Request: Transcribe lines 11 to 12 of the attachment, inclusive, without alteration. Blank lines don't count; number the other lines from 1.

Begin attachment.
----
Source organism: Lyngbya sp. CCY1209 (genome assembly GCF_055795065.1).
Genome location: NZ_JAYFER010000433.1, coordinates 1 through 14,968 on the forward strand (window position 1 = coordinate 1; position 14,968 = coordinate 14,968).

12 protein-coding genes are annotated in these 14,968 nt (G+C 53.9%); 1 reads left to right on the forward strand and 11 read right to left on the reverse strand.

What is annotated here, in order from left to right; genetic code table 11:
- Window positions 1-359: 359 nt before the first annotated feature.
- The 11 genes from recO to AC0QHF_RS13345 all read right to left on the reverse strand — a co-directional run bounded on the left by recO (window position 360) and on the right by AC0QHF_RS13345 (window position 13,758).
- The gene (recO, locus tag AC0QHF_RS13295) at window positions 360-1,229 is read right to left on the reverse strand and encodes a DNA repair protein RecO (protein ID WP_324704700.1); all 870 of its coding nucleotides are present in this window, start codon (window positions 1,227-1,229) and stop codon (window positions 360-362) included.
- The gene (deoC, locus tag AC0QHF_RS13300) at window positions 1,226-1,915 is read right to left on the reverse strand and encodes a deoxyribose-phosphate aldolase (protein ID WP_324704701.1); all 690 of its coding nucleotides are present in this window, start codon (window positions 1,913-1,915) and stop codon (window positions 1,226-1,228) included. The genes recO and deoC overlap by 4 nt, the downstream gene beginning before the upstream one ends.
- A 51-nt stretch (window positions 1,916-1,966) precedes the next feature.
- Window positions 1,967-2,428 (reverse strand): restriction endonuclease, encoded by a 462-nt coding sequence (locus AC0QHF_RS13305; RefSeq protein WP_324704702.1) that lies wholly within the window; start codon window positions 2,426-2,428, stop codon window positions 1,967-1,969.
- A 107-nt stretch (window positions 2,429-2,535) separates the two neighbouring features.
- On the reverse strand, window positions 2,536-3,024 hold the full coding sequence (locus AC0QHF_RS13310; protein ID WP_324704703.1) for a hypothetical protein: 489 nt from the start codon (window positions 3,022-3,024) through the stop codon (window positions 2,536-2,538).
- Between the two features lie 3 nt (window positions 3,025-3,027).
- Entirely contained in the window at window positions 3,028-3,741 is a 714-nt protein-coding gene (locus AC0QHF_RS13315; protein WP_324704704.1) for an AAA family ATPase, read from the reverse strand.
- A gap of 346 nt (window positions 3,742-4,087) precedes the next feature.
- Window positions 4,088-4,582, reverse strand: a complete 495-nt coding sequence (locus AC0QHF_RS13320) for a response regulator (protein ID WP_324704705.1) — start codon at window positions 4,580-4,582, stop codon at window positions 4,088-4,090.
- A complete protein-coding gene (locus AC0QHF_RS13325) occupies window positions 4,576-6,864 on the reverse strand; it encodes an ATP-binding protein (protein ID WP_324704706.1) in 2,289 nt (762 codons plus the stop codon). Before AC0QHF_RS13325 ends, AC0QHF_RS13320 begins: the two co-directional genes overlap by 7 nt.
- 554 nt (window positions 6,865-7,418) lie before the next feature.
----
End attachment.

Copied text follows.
- A 107-nt stretch (window positions 2,429-2,535) separates the two neighbouring features.
- On the reverse strand, window positions 2,536-3,024 hold the full coding sequence (locus AC0QHF_RS13310; protein ID WP_324704703.1) for a hypothetical protein: 489 nt from the start codon (window positions 3,022-3,024) through the stop codon (window positions 2,536-2,538).